• In some implementations, the processor may make this determination by checking a valid bit of the valid bit vector at an offset position indicated by a branch or jump instruction. If the valid bit of the valid bit vector at the offset position indicates that the instruction is valid, the instruction is stored in the instruction queue.
  • If the processor determines that the instruction defining the beginning of the loop routine is not stored in the instruction queue, the processor determines that at least some of the instructions of the loop routine are not stored in the instruction queue. When the processor determines that at least some of the instructions of the loop routine are not stored in the instruction queue, the processor returns to 202 and fetches the instruction from the program memory.
  • If the processor determines that the instruction defining the beginning of the loop routine is stored in the instruction queue, the processor may determine that all of the instructions of the loop routine are stored in the instruction queue. When the processor determines that the instructions of the loop routine are stored in the instruction queue, the processor disables fetching of instructions from the program memory at 212. The processor fetches the instruction of the loop routine from the instruction queue at 214 and stores the instruction in an instruction register at 216 for decoding by the instruction decode unit. In some implementations, before fetching each instruction of the loop routine from the instruction queue, the processor may check the valid bit vector to determine whether the instruction queue is storing a valid instruction. When the loop routine has been exited at 218, the processor may enable fetching of instructions from the program memory at 220 and return to fetching an instruction from the program memory at 202.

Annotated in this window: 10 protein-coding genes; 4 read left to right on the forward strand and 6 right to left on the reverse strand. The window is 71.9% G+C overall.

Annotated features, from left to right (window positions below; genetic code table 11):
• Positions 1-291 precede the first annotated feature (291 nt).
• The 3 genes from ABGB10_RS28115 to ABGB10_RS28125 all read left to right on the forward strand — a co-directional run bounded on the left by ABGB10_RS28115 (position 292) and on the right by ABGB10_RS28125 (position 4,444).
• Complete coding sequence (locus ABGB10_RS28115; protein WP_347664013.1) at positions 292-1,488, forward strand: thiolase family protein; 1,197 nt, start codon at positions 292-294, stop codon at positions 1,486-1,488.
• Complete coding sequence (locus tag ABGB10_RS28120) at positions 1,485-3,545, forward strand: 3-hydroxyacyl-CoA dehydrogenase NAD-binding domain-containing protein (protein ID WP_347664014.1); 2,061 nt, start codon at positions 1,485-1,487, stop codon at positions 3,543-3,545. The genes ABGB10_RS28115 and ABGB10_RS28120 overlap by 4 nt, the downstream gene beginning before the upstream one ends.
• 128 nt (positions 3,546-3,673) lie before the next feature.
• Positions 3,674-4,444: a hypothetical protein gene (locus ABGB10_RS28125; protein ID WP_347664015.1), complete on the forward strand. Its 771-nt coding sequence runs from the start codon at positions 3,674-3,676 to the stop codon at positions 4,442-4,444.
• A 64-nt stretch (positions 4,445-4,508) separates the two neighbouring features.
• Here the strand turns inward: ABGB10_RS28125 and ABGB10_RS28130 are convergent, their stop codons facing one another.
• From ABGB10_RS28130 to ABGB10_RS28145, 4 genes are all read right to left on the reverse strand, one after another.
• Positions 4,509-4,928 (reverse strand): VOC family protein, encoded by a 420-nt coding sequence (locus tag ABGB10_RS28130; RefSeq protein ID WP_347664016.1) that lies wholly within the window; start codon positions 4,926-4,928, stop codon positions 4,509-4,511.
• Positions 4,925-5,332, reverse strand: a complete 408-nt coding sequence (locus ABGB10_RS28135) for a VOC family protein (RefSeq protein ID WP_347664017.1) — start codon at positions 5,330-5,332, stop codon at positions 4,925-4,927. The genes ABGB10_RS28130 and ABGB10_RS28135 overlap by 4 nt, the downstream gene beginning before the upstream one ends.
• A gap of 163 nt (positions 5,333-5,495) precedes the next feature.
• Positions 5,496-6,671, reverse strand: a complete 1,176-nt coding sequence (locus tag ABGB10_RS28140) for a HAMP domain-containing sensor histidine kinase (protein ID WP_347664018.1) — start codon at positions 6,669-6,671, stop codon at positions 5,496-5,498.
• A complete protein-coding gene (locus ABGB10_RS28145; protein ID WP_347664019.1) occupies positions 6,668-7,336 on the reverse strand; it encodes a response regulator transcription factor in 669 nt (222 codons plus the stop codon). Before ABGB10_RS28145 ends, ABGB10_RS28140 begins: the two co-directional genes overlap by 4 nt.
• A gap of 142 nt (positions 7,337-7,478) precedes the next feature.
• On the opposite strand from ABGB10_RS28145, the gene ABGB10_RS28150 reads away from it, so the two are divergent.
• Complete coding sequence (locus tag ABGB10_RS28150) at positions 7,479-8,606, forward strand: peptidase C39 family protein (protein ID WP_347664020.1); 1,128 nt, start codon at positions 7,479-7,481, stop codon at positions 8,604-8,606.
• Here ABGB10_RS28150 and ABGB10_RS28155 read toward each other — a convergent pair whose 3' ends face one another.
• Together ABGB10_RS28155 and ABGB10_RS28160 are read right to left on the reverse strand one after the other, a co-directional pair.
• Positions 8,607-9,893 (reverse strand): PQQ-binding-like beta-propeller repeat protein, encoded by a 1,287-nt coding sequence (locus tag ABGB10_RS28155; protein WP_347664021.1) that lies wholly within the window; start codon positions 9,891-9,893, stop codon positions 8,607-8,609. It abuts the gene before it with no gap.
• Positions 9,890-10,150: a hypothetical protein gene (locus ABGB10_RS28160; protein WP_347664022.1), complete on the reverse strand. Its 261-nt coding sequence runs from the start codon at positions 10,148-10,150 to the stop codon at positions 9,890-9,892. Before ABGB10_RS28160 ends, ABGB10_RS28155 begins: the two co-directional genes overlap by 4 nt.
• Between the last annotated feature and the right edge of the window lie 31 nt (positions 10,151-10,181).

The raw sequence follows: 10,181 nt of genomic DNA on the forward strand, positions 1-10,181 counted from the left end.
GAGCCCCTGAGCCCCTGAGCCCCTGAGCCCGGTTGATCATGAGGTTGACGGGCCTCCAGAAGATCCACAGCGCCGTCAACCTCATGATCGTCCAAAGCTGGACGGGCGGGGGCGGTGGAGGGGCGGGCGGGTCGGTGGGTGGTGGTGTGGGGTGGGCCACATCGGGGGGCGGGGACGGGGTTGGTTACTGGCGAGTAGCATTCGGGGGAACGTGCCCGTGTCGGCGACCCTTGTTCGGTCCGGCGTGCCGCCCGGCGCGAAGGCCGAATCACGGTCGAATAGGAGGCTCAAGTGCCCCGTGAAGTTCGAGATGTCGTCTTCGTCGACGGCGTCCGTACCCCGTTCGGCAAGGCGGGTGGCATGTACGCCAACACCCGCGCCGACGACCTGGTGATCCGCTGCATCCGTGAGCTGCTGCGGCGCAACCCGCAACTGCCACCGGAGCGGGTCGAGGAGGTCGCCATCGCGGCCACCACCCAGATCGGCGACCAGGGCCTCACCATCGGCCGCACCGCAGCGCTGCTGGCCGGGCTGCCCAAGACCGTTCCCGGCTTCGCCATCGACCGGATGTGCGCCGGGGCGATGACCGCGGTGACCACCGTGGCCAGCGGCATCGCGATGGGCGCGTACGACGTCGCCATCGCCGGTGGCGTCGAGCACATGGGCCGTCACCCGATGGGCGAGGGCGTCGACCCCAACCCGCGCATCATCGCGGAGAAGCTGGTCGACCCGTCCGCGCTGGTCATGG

• While this document contains many specific implementation details, these should not be construed as limitations on the scope of what may be claimed, but rather as descriptions of features that may be specific to particular embodiments. Certain features that are described in this specification in the context of separate embodiments can also be implemented in combination in a single embodiment. Conversely, various features that are described in the context of a single embodiment can also be implemented in multiple embodiments separately or in any suitable subcombination. Moreover, although features may be described above as acting in certain combinations and even initially as claimed as such, one or more features from a claimed combination can in some cases be excised from the combination, and the claimed combination may be directed to a subcombination or variation of a subcombination.

Claims (21)

What is claimed is:
1. A method comprising:
storing instructions fetched from a program memory in an instruction queue;
determining that an instruction to be decoded defines a beginning of a loop routine;
determining whether the instruction is stored in the instruction queue;
in response to determining that the instruction is stored in the instruction queue:
disabling fetching of instructions from the program memory,
fetching instructions of the loop routine from the instruction queue, and
storing the instructions of the loop routine in an instruction register; and
in response to determining that the instruction is not stored in the instruction queue:
fetching the instruction from the program memory,
storing the instruction in the instruction queue, and
storing the instruction in the instruction register.
2. The method of claim 1, wherein storing instructions fetched from the program memory in the instruction queue comprises:
storing instructions fetched from the program memory in a first in, first out (FIFO) queue.
3. The method of claim 1, wherein storing instructions fetched from the program memory in the instruction queue comprises:
storing instructions that are skipped as a result of a branch or a jump.
4. The method of claim 1, wherein determining that the instruction to be decoded defines the beginning of the loop routine comprises:
determining that a decoded instruction defines an ending point of the loop routine; and
determining that a number of iterations of the loop routine remaining has not reached zero.
5. The method of claim 1, wherein determining that the instruction to be decoded defines the beginning of the loop routine comprises:
receiving a memory address associated with a result of an executed instruction; and
determining that the memory address occurs earlier than a memory address associated with the executed instruction.
6. The method of claim 1, wherein in response to determining that the instruction is stored in the instruction queue, the method further comprises:
determining that the loop routine has been exited; and